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Oil rises toward $104 ahead of Fed statement

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PAMELA SAMPSON, AP Business Writer

BANGKOK (AP) — The price of oil staged a modest recovery Wednesday, a day after hitting a four-week low, but traders say bigger gains would likely be short-lived.

Benchmark oil for August delivery was up 42 cents to $103.50 per barrel at late afternoon Bangkok time in electronic trading on the New York Mercantile Exchange. The contract fell $1.47 Tuesday to finish at $103.08 per barrel, the lowest closing price since July 3.

Traders are waiting to see if the Energy Department will report another draw in oil supplies after a surprisingly large drop of 30 million barrels over the past month. However, oil supplies remain high compared with the five-year average, and that will constrain the price of crude.

“Energy prices have been supported in recent weeks by renewed optimism about global demand and a revival of concerns about the geopolitical situation in the Middle East. However, we do not expect this to last,” Jessica Hinds of Capital Economics said in a commentary.

“On the demand side, although US crude stocks have fallen by more than expected recently, we would be wary of placing too much weight on this development,” Hinds said.

Later Wednesday, the Federal Reserve will give an updated assessment of the U.S. economy when it wraps up a two-day meeting in Washington. The government will release the first reading of second-quarter gross domestic product growth. Analysts expect the economy expanded more slowly last quarter compared with the 1.8 percent growth reported for the first three months of the year.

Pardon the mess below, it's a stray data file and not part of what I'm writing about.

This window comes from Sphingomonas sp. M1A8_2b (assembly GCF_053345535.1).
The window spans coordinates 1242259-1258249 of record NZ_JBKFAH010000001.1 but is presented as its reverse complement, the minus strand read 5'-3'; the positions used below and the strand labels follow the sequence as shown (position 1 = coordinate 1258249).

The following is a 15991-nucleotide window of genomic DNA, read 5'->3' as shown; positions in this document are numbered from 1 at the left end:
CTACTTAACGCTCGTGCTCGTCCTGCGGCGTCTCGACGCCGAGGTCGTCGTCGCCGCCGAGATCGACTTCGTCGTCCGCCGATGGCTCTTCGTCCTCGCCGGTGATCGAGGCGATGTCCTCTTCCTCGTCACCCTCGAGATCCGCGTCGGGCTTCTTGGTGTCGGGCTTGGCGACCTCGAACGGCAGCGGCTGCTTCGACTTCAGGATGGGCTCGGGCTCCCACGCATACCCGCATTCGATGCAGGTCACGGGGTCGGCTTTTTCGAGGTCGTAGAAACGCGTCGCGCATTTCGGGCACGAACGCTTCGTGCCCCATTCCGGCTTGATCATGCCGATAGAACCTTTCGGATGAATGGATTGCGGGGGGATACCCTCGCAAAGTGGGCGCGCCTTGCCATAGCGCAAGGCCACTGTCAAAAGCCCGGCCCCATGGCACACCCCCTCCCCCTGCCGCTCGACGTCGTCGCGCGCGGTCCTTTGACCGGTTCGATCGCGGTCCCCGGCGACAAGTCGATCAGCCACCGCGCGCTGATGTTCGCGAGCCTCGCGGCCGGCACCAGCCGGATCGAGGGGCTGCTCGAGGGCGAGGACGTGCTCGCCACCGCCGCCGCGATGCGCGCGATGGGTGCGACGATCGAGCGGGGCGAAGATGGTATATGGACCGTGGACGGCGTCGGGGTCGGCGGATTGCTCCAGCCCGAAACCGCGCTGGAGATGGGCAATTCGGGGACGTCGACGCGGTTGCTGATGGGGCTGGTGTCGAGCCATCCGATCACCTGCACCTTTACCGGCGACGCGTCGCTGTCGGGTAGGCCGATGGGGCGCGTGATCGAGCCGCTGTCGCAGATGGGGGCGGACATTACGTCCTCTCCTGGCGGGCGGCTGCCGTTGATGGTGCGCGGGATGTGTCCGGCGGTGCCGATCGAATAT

On Friday the release of employment data for July will be examined for hints about future energy demand in the world’s No. 1 economy.

Brent crude, which is traded in London, fell 50 cents to $106.41.

In other energy futures trading on Nymex:

— Wholesale gasoline fell 2.7 cents to $2.948 a gallon.

— Heating oil fell 1.4 cents to $2.996 a gallon.

— Natural gas rose 1 cent to $3.442 per 1,000 cubic feet.

 

 

Robert Francis
Robert is a Fort Worth native and longtime editor of the Fort Worth Business Press. He is a former president of the local Society of Professional Journalists and was a freelancer for a variety of newspapers, weeklies and magazines, including American Way, BrandWeek and InformatonWeek. A graduate of TCU, Robert has held a variety of writing and editing positions at publications such as the Grand Prairie Daily News and InfoWorld. He is also a musician and playwright.

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